Creating Moments

Photo credit: @artemvarnitsin

While some moments do not require us to create more significance, some important aspects of our lives can slip by without much acknowledgment.

Our lives are so busy pursuing and maintaining that we often forget the importance of being. In my house, we often will have “Wellness Weekend,” “Focus Friday,” or “Sleepy Saturdays.” These days are nothing more than acknowledging and celebrating the everyday aspects of our lives. Birthdays, vacations, and promotions are easy to celebrate. They are on the calendar or announced or planned. For that reason, the days in between often get labeled mundane or blah. I suggest we make changes and intentionally create more occasions to focus on and celebrate.

Changes such as this can happen alone or with our tribe. Collective moments have another compelling benefit: They make us feel closer to others, even those who came before us. Creating cultural or religious moments, such as reading your favorite MLK speech on the MLK holiday or watching a particular movie on the day a loved one passed, connects us to those who may no longer be with us but whom we hold in our hearts. You also feel more connected to the people sharing the experience with you. Whether you’re performing the main act or just observing it doesn’t matter. Researchers found that the participants in collective rituals perceive a state of “emotional synchrony,” which fosters a sense of bonding with the other group members.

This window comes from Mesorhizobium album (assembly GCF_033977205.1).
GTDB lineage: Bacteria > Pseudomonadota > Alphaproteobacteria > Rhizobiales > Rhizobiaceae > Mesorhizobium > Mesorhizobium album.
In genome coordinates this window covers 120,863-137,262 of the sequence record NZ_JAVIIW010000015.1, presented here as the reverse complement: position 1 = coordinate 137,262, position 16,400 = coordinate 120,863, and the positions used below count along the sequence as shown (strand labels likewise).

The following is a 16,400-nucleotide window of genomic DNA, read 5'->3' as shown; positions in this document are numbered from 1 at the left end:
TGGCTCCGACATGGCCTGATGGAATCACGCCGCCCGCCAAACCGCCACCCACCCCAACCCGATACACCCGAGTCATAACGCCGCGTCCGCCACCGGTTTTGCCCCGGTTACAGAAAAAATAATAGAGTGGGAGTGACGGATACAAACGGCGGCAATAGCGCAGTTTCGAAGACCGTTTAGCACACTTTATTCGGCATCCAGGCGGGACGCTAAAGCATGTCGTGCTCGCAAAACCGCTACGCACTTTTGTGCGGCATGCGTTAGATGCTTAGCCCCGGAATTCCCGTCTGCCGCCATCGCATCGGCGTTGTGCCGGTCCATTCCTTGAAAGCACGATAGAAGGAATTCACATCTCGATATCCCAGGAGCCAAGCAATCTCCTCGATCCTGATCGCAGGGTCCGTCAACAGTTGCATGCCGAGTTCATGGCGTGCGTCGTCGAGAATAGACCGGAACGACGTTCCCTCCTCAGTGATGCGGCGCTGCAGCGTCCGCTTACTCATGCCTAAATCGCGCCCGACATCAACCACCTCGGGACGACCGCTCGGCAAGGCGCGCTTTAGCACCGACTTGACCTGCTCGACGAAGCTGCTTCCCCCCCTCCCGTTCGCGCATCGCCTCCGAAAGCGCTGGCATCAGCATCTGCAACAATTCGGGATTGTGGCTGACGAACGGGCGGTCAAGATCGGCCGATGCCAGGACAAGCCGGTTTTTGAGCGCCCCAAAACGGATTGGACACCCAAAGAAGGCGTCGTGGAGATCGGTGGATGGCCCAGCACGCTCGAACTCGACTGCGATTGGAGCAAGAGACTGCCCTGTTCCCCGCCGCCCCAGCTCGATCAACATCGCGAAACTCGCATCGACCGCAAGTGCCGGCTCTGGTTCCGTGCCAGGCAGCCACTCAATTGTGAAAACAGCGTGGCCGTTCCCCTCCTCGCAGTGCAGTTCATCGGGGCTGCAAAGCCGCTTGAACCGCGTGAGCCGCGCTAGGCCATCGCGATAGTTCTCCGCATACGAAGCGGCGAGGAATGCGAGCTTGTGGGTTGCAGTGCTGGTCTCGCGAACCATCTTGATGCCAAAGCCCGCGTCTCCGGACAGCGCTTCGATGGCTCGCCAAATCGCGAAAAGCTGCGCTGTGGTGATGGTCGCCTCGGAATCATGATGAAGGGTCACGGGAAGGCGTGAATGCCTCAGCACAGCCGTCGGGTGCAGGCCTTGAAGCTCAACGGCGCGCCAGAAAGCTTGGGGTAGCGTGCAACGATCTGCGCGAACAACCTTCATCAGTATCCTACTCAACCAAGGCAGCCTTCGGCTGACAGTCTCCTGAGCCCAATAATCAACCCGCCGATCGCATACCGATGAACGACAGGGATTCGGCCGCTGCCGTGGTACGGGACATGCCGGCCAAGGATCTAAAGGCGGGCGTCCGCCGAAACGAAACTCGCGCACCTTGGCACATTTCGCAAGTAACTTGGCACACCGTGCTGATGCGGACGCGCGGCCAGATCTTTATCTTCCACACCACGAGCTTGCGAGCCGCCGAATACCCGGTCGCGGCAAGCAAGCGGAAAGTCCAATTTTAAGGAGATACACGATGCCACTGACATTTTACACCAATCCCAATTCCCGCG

This cohesion can occur among any group you belong to—your church community, college pals, colleagues—but it may be especially important for families. A study published in 2016 found that when a person’s family practices a ritual on specific holidays, the person is more likely to enjoy that holiday. Rituals can bring greater closeness for couples too. A recent study suggested that partners who practice creating moments (whether taco Tuesday or just repeating the same greeting every morning) are more committed to each other and feel more satisfied in their relationship than couples who don’t have such moments.

Another thing about creating a moment is the anticipation that it brings. It lets you know that life is more than work and paying bills. It helps you to understand that each day you live is a cause for appreciation and can be celebrated and acknowledged in any big or small way!

So, if you’re looking for a boost for your relationship or need a dose of self-love, self-assurance, or connection, create a moment that resonates with you, and believe in its power.

Dr. Kimberly VanBuren

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